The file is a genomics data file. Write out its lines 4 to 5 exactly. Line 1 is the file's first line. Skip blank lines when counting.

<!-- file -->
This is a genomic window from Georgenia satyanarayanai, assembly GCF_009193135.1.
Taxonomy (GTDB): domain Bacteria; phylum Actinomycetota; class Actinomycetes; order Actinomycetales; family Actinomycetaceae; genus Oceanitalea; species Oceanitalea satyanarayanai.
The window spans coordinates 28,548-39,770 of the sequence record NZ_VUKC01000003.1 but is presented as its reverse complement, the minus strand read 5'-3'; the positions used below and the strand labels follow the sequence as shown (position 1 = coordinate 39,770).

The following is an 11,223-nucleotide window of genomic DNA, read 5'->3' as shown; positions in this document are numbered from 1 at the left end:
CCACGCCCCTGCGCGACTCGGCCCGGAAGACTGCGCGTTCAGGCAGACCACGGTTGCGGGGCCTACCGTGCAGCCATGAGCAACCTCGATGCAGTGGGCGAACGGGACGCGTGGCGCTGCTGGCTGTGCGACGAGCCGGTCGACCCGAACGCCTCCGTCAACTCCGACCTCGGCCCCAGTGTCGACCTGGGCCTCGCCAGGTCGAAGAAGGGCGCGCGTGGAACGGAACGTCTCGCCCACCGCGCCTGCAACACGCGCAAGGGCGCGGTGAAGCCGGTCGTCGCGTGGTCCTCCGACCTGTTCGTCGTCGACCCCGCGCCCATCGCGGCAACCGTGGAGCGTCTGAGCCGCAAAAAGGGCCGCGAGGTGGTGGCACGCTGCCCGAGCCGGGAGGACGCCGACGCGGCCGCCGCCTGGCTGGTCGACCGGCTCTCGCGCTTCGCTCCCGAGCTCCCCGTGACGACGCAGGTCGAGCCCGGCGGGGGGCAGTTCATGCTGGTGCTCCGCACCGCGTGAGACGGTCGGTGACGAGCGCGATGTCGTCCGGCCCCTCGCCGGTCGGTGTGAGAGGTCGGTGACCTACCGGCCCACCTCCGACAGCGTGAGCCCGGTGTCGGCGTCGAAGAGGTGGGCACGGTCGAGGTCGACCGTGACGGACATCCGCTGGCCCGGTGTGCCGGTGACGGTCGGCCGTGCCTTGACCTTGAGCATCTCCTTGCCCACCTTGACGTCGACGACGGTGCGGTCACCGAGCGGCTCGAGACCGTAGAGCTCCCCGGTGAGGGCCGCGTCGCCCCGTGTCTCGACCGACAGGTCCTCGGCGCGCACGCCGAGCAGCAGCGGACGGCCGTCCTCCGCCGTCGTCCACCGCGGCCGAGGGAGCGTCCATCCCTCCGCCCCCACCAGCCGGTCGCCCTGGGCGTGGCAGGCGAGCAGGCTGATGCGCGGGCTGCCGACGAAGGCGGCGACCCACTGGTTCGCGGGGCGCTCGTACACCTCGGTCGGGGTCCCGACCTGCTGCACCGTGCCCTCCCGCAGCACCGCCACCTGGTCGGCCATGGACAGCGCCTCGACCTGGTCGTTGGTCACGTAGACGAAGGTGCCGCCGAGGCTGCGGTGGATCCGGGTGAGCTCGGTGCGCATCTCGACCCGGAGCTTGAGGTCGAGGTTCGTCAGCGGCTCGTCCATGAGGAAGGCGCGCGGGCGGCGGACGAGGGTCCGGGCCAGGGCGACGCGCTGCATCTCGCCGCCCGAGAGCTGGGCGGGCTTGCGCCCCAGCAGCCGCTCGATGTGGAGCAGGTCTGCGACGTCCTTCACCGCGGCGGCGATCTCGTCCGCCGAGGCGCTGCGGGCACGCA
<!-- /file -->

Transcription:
The following is an 11,223-nucleotide window of genomic DNA, read 5'->3' as shown; positions in this document are numbered from 1 at the left end:
CCACGCCCCTGCGCGACTCGGCCCGGAAGACTGCGCGTTCAGGCAGACCACGGTTGCGGGGCCTACCGTGCAGCCATGAGCAACCTCGATGCAGTGGGCGAACGGGACGCGTGGCGCTGCTGGCTGTGCGACGAGCCGGTCGACCCGAACGCCTCCGTCAACTCCGACCTCGGCCCCAGTGTCGACCTGGGCCTCGCCAGGTCGAAGAAGGGCGCGCGTGGAACGGAACGTCTCGCCCACCGCGCCTGCAACACGCGCAAGGGCGCGGTGAAGCCGGTCGTCGCGTGGTCCTCCGACCTGTTCGTCGTCGACCCCGCGCCCATCGCGGCAACCGTGGAGCGTCTGAGCCGCAAAAAGGGCCGCGAGGTGGTGGCACGCTGCCCGAGCCGGGAGGACGCCGACGCGGCCGCCGCCTGGCTGGTCGACCGGCTCTCGCGCTTCGCTCCCGAGCTCCCCGTGACGACGCAGGTCGAGCCCGGCGGGGGGCAGTTCATGCTGGTGCTCCGCACCGCGTGAGACGGTCGGTGACGAGCGCGATGTCGTCCGGCCCCTCGCCGGTCGGTGTGAGAGGTCGGTGACCTACCGGCCCACCTCCGACAGCGTGAGCCCGGTGTCGGCGTCGAAGAGGTGGGCACGGTCGAGGTCGACCGTGACGGACATCCGCTGGCCCGGTGTGCCGGTGACGGTCGGCCGTGCCTTGACCTTGAGCATCTCCTTGCCCACCTTGACGTCGACGACGGTGCGGTCACCGAGCGGCTCGAGACCGTAGAGCTCCCCGGTGAGGGCCGCGTCGCCCCGTGTCTCGACCGACAGGTCCTCGGCGCGCACGCCGAGCAGCAGCGGACGGCCGTCCTCCGCCGTCGTCCACCGCGGCCGAGGGAGCGTCCATCCCTCCGCCCCCACCAGCCGGTCGCCCTGGGCGTGGCAGGCGAGCAGGCTGATGCGCGGGCTGCCGACGAAGGCGGCGACCCACTGGTTCGCGGGGCGCTCGTACACCTCGGTCGGGGTCCCGACCTGCTGCACCGTGCCCTCCCGCAGCACCGCCACCTGGTCGGCCATGGACAGCGCCTCGACCTGGTCGTTGGTCACGTAGACGAAGGTGCCGCCGAGGCTGCGGTGGATCCGGGTGAGCTCGGTGCGCATCTCGACCCGGAGCTTGAGGTCGAGGTTCGTCAGCGGCTCGTCCATGAGGAAGGCGCGCGGGCGGCGGACGAGGGTCCGGGCCAGGGCGACGCGCTGCATCTCGCCGCCCGAGAGCTGGGCGGGCTTGCGCCCCAGCAGCCGCTCGATGTGGAGCAGGTCTGCGACGTCCTTCACCGCGGCGGCGATCTCGTCCGCCGAGGCGCTGCGGGCACGCA